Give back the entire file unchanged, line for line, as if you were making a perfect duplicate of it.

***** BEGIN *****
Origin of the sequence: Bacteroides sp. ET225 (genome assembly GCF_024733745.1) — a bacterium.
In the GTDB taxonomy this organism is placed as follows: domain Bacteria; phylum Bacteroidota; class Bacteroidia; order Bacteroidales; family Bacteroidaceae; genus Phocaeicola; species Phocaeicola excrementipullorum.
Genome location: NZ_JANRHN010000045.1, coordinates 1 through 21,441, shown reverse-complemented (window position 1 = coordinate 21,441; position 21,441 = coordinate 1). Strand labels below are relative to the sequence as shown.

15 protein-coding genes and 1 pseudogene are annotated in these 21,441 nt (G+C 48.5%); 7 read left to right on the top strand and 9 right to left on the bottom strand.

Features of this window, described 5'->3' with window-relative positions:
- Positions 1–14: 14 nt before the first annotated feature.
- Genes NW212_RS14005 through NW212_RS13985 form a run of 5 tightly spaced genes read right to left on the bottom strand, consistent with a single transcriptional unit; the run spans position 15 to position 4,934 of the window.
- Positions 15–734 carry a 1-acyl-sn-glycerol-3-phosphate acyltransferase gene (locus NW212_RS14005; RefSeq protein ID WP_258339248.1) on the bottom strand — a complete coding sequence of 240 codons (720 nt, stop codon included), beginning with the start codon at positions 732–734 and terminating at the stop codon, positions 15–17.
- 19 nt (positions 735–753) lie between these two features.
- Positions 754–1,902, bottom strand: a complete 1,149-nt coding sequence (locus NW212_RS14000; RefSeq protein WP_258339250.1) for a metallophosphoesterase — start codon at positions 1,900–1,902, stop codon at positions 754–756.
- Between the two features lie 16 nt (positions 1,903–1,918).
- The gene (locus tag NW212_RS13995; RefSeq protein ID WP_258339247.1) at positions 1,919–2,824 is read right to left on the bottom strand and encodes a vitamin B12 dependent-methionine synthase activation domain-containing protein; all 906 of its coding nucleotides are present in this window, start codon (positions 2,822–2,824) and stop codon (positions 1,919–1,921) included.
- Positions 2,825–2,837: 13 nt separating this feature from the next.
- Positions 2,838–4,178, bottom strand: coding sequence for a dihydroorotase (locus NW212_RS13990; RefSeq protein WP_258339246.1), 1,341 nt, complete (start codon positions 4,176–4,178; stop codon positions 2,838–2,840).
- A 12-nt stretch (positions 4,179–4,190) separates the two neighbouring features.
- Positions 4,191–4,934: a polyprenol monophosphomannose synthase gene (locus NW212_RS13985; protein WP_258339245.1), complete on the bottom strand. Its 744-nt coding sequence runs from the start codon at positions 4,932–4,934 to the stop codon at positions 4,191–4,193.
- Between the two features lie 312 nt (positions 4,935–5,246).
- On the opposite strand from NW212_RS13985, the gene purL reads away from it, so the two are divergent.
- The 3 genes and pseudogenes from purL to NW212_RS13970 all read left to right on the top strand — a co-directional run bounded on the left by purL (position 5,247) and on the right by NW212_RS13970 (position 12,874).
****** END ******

Origin of the sequence: Bacteroides sp. ET225 (genome assembly GCF_024733745.1) — a bacterium.
In the GTDB taxonomy this organism is placed as follows: domain Bacteria; phylum Bacteroidota; class Bacteroidia; order Bacteroidales; family Bacteroidaceae; genus Phocaeicola; species Phocaeicola excrementipullorum.
Genome location: NZ_JANRHN010000045.1, coordinates 1 through 21,441, shown reverse-complemented (window position 1 = coordinate 21,441; position 21,441 = coordinate 1). Strand labels below are relative to the sequence as shown.

15 protein-coding genes and 1 pseudogene are annotated in these 21,441 nt (G+C 48.5%); 7 read left to right on the top strand and 9 right to left on the bottom strand.

Features of this window, described 5'->3' with window-relative positions:
- Positions 1–14: 14 nt before the first annotated feature.
- Genes NW212_RS14005 through NW212_RS13985 form a run of 5 tightly spaced genes read right to left on the bottom strand, consistent with a single transcriptional unit; the run spans position 15 to position 4,934 of the window.
- Positions 15–734 carry a 1-acyl-sn-glycerol-3-phosphate acyltransferase gene (locus NW212_RS14005; RefSeq protein ID WP_258339248.1) on the bottom strand — a complete coding sequence of 240 codons (720 nt, stop codon included), beginning with the start codon at positions 732–734 and terminating at the stop codon, positions 15–17.
- 19 nt (positions 735–753) lie between these two features.
- Positions 754–1,902, bottom strand: a complete 1,149-nt coding sequence (locus NW212_RS14000; RefSeq protein WP_258339250.1) for a metallophosphoesterase — start codon at positions 1,900–1,902, stop codon at positions 754–756.
- Between the two features lie 16 nt (positions 1,903–1,918).
- The gene (locus tag NW212_RS13995; RefSeq protein ID WP_258339247.1) at positions 1,919–2,824 is read right to left on the bottom strand and encodes a vitamin B12 dependent-methionine synthase activation domain-containing protein; all 906 of its coding nucleotides are present in this window, start codon (positions 2,822–2,824) and stop codon (positions 1,919–1,921) included.
- Positions 2,825–2,837: 13 nt separating this feature from the next.
- Positions 2,838–4,178, bottom strand: coding sequence for a dihydroorotase (locus NW212_RS13990; RefSeq protein WP_258339246.1), 1,341 nt, complete (start codon positions 4,176–4,178; stop codon positions 2,838–2,840).
- A 12-nt stretch (positions 4,179–4,190) separates the two neighbouring features.
- Positions 4,191–4,934: a polyprenol monophosphomannose synthase gene (locus NW212_RS13985; protein WP_258339245.1), complete on the bottom strand. Its 744-nt coding sequence runs from the start codon at positions 4,932–4,934 to the stop codon at positions 4,191–4,193.
- Between the two features lie 312 nt (positions 4,935–5,246).
- On the opposite strand from NW212_RS13985, the gene purL reads away from it, so the two are divergent.
- The 3 genes and pseudogenes from purL to NW212_RS13970 all read left to right on the top strand — a co-directional run bounded on the left by purL (position 5,247) and on the right by NW212_RS13970 (position 12,874).